The Center for Grassroots Oversight

This page can be viewed at

Context of '1987: UN Calls on US to Pay Reparations to Nicaragua'

This is a scalable context timeline. It contains events related to the event 1987: UN Calls on US to Pay Reparations to Nicaragua. You can narrow or broaden the context of this timeline by adjusting the zoom level. The lower the scale, the more relevant the items on average will be, while the higher the scale, the less relevant the items, on average, will be.

President Reagan unilaterally withdraws the US from the 1956 Friendship, Commerce, and Navigation Treaty with Nicaragua. He also ends the US’s acceptance of compulsory jurisdiction for disputes heard by the UN International Court of Justice, which had cited the treaty in a ruling against the US over its mining of Nicaraguan harbors. The actions are well beyond any presidential powers granted by the Constitution, but neither Congress nor the media raise any serious objections. (Savage 2007, pp. 354)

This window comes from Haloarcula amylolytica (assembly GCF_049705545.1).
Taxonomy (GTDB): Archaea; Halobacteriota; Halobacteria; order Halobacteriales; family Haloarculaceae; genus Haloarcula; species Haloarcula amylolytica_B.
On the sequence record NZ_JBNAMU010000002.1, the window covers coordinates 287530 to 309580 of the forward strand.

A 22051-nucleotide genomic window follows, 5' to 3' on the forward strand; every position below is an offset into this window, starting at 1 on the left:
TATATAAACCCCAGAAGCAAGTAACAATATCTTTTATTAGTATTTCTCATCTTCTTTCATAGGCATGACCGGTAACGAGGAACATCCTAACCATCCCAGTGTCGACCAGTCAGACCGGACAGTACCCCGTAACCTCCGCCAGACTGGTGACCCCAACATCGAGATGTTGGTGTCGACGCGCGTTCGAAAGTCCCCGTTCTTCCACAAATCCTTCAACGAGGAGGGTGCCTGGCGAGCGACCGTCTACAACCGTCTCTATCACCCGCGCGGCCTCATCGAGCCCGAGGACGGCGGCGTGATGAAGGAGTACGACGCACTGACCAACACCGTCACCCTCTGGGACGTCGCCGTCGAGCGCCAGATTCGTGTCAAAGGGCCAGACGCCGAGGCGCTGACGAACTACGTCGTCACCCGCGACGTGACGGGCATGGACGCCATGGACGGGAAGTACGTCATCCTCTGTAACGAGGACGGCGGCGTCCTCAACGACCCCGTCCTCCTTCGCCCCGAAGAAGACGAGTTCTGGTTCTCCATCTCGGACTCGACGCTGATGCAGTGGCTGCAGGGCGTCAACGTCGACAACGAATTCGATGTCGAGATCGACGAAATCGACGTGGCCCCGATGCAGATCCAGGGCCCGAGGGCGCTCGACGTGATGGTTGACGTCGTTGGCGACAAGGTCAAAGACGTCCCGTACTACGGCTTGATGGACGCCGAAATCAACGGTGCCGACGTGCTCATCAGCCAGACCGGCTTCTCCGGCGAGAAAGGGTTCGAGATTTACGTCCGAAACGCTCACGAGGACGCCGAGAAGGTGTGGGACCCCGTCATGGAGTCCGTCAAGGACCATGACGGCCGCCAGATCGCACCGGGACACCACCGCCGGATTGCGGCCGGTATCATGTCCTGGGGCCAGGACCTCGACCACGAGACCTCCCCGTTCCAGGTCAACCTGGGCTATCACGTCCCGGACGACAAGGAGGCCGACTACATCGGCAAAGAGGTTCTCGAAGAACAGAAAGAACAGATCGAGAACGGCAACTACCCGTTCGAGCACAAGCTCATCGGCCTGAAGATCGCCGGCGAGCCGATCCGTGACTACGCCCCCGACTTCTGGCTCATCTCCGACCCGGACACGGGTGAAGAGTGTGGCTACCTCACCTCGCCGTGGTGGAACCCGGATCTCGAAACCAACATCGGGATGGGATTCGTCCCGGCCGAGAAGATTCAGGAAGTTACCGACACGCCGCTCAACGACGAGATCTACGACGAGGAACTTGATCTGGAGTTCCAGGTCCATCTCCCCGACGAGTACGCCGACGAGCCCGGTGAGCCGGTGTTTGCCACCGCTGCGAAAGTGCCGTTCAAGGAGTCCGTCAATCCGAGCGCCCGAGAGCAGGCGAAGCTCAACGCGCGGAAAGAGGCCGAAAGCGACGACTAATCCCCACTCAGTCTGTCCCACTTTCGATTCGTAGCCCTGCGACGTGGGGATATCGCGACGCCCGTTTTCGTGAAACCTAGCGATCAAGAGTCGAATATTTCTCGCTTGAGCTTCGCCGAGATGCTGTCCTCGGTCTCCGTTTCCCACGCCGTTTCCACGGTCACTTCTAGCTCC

Nicaragua appeals to the World Court in The Hague to end US efforts to destabilize its government. The court rules in its favor, ordering America to end its interventionist policy in Nicaragua and to pay massive reparations. (De Ligny 6/27/1986; Keen 1992, pp. 459) The court does not specify an amount; however, Nicaraguan legal experts estimate that reparations, including interest, would be as much as $17.8 billion. (Norsworthy and Barry 1990, pp. 59; Uhlig 9/30/1990; Jones 9/13/2002) America immediately rejects the World Court’s ruling. (Gedda 6/27/1986)

The UN General Assembly calls on the US to comply with the International Court of Justice’s judgment that the US pay Nicaragua reparations (see June 27, 1986). The US continues to ignore the ruling. The UN will repeat its demand the following year. (United Nations 7/27/1986; United Nations 11/12/1987)

Creative Commons License Except where otherwise noted, the textual content of each timeline is licensed under a Creative Commons Attribution-NonCommercial-ShareAlike